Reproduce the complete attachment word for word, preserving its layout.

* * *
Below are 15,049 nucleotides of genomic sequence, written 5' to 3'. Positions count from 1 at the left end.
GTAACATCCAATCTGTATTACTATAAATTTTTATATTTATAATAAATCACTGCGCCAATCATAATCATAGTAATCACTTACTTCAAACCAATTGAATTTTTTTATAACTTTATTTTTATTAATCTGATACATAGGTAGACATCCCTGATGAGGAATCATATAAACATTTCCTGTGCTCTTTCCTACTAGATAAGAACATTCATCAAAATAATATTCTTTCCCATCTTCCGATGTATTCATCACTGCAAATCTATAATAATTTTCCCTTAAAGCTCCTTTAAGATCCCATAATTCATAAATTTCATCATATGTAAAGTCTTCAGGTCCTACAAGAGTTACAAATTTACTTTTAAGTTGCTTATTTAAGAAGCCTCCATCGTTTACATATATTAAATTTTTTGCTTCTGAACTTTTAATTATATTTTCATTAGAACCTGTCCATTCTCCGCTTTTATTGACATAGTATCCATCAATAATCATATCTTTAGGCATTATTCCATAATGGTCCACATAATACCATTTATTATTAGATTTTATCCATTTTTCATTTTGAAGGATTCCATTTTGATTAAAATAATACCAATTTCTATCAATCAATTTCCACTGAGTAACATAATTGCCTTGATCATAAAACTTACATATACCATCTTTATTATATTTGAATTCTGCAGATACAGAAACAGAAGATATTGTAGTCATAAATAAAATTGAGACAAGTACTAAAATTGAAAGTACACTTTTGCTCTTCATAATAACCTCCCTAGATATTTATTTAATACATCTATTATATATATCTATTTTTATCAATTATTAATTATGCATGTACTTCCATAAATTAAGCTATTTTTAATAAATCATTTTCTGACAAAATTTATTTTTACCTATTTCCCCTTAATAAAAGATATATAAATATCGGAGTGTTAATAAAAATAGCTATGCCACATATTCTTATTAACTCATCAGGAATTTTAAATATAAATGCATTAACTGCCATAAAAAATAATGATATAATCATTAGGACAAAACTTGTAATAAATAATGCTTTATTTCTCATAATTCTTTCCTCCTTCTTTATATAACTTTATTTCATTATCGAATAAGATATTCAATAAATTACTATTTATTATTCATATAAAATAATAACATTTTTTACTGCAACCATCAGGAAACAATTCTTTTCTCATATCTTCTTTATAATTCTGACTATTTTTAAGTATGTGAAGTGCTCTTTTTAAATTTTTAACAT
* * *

Below are 15,049 nucleotides of genomic sequence, written 5' to 3'. Positions count from 1 at the left end.
GTAACATCCAATCTGTATTACTATAAATTTTTATATTTATAATAAATCACTGCGCCAATCATAATCATAGTAATCACTTACTTCAAACCAATTGAATTTTTTTATAACTTTATTTTTATTAATCTGATACATAGGTAGACATCCCTGATGAGGAATCATATAAACATTTCCTGTGCTCTTTCCTACTAGATAAGAACATTCATCAAAATAATATTCTTTCCCATCTTCCGATGTATTCATCACTGCAAATCTATAATAATTTTCCCTTAAAGCTCCTTTAAGATCCCATAATTCATAAATTTCATCATATGTAAAGTCTTCAGGTCCTACAAGAGTTACAAATTTACTTTTAAGTTGCTTATTTAAGAAGCCTCCATCGTTTACATATATTAAATTTTTTGCTTCTGAACTTTTAATTATATTTTCATTAGAACCTGTCCATTCTCCGCTTTTATTGACATAGTATCCATCAATAATCATATCTTTAGGCATTATTCCATAATGGTCCACATAATACCATTTATTATTAGATTTTATCCATTTTTCATTTTGAAGGATTCCATTTTGATTAAAATAATACCAATTTCTATCAATCAATTTCCACTGAGTAACATAATTGCCTTGATCATAAAACTTACATATACCATCTTTATTATATTTGAATTCTGCAGATACAGAAACAGAAGATATTGTAGTCATAAATAAAATTGAGACAAGTACTAAAATTGAAAGTACACTTTTGCTCTTCATAATAACCTCCCTAGATATTTATTTAATACATCTATTATATATATCTATTTTTATCAATTATTAATTATGCATGTACTTCCATAAATTAAGCTATTTTTAATAAATCATTTTCTGACAAAATTTATTTTTACCTATTTCCCCTTAATAAAAGATATATAAATATCGGAGTGTTAATAAAAATAGCTATGCCACATATTCTTATTAACTCATCAGGAATTTTAAATATAAATGCATTAACTGCCATAAAAAATAATGATATAATCATTAGGACAAAACTTGTAATAAATAATGCTTTATTTCTCATAATTCTTTCCTCCTTCTTTATATAACTTTATTTCATTATCGAATAAGATATTCAATAAATTACTATTTATTATTCATATAAAATAATAACATTTTTTACTGCAACCATCAGGAAACAATTCTTTTCTCATATCTTCTTTATAATTCTGACTATTTTTAAGTATGTGAAGTGCTCTTTTTAAATTTTTAACAT